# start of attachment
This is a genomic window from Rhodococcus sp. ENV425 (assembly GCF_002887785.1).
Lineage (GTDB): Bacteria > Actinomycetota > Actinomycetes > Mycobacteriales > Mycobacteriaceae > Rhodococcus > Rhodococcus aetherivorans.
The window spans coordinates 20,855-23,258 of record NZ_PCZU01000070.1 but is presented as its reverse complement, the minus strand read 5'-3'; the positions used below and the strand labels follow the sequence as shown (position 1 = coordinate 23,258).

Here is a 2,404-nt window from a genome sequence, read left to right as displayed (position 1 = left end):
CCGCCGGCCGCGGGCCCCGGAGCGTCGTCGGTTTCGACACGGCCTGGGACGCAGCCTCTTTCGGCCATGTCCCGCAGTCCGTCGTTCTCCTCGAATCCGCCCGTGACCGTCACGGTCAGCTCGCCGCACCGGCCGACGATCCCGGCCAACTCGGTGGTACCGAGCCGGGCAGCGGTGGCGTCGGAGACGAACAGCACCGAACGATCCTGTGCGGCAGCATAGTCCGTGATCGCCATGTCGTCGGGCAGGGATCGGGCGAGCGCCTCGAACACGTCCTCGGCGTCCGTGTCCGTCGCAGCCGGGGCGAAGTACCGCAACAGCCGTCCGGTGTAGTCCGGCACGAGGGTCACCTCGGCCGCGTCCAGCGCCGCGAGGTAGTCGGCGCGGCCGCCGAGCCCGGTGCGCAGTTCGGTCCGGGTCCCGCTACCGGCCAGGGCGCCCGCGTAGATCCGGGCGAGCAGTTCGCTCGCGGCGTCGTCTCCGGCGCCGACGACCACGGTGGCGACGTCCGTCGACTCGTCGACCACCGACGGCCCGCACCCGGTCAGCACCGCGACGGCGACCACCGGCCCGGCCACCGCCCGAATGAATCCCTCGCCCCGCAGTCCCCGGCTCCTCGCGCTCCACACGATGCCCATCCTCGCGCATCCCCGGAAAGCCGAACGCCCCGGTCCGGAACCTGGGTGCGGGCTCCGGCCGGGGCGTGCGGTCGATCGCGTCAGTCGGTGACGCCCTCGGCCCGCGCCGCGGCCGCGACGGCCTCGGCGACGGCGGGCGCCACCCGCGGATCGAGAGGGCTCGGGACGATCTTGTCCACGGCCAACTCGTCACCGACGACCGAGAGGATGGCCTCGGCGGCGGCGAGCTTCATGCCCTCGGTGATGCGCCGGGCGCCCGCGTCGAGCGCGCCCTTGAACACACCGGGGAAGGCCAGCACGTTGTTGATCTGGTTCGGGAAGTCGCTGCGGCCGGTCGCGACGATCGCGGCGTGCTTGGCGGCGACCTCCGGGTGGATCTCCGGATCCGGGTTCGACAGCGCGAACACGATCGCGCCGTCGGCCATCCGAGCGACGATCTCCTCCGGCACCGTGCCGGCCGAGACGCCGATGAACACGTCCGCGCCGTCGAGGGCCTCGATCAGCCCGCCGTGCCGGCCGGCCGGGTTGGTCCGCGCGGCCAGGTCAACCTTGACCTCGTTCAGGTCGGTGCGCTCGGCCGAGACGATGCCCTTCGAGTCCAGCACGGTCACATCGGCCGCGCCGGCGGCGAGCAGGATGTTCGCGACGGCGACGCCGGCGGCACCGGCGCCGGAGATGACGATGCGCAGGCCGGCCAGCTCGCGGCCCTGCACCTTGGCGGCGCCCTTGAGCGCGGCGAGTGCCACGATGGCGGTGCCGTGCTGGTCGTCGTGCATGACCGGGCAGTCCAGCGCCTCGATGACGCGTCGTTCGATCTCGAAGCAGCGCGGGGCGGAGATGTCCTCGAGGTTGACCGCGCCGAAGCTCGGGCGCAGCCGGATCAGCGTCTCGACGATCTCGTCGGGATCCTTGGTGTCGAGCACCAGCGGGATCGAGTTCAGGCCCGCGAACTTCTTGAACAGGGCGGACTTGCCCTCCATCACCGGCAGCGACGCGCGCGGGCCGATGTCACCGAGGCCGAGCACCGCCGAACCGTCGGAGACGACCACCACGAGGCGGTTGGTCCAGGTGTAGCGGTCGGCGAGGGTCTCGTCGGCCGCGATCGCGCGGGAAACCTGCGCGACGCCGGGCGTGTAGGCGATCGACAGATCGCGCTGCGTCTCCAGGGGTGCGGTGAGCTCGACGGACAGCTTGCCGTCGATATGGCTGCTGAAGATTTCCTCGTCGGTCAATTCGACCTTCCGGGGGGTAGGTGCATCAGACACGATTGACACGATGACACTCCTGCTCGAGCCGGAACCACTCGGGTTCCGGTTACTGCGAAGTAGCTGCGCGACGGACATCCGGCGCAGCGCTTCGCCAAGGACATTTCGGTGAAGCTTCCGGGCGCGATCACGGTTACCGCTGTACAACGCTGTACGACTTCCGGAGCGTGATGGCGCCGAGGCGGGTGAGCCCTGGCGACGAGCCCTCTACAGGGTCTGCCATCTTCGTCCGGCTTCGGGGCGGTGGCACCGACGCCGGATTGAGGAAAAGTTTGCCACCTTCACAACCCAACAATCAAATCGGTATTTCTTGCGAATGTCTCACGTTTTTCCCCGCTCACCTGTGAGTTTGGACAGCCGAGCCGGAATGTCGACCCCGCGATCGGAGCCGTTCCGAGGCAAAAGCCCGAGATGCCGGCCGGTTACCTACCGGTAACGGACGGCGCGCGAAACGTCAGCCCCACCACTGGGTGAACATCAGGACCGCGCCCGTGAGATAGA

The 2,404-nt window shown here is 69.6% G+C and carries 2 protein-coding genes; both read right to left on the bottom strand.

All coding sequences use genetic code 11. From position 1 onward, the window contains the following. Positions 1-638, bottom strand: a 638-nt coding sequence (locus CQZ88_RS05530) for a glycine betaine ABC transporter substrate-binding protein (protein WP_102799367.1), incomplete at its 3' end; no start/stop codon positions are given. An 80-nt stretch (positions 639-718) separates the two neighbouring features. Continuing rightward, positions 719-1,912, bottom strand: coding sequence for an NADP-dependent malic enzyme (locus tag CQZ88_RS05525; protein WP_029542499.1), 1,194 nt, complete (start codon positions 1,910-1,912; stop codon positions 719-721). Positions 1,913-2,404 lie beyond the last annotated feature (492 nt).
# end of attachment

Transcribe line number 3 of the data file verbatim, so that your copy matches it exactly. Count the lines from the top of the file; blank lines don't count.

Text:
The window spans coordinates 20,855-23,258 of record NZ_PCZU01000070.1 but is presented as its reverse complement, the minus strand read 5'-3'; the positions used below and the strand labels follow the sequence as shown (position 1 = coordinate 23,258).